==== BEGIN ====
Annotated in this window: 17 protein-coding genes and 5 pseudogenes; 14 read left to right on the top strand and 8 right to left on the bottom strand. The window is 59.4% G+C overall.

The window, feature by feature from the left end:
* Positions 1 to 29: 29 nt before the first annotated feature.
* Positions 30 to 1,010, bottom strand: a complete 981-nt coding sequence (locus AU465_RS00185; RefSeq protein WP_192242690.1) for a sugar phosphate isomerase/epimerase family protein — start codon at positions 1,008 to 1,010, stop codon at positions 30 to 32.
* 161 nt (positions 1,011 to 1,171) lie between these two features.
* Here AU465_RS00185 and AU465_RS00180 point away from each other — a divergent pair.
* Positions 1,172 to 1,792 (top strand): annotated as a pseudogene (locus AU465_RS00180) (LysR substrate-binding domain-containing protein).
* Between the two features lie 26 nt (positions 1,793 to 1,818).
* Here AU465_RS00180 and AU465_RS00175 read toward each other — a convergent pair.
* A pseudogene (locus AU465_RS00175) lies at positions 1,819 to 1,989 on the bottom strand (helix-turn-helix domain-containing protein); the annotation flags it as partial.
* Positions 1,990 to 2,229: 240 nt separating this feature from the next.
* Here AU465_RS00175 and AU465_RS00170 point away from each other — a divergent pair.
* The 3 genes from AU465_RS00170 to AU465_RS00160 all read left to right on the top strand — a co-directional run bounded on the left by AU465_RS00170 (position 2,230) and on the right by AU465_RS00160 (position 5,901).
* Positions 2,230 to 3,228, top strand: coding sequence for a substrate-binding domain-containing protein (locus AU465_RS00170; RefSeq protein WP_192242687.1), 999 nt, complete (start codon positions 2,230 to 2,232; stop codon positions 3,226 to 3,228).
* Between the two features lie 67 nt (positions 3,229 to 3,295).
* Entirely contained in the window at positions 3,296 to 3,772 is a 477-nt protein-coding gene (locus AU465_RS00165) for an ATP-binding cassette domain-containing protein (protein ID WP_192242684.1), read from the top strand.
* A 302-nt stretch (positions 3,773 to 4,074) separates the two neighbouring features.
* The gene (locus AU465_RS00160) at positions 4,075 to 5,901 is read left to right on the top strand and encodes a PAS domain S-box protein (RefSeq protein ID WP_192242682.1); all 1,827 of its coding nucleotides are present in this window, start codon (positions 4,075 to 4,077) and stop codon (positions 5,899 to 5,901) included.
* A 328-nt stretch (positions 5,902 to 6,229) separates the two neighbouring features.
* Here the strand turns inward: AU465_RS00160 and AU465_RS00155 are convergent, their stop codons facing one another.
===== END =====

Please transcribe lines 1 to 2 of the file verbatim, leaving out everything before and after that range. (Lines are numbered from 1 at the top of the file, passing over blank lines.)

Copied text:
Annotated in this window: 17 protein-coding genes and 5 pseudogenes; 14 read left to right on the top strand and 8 right to left on the bottom strand. The window is 59.4% G+C overall.

The window, feature by feature from the left end: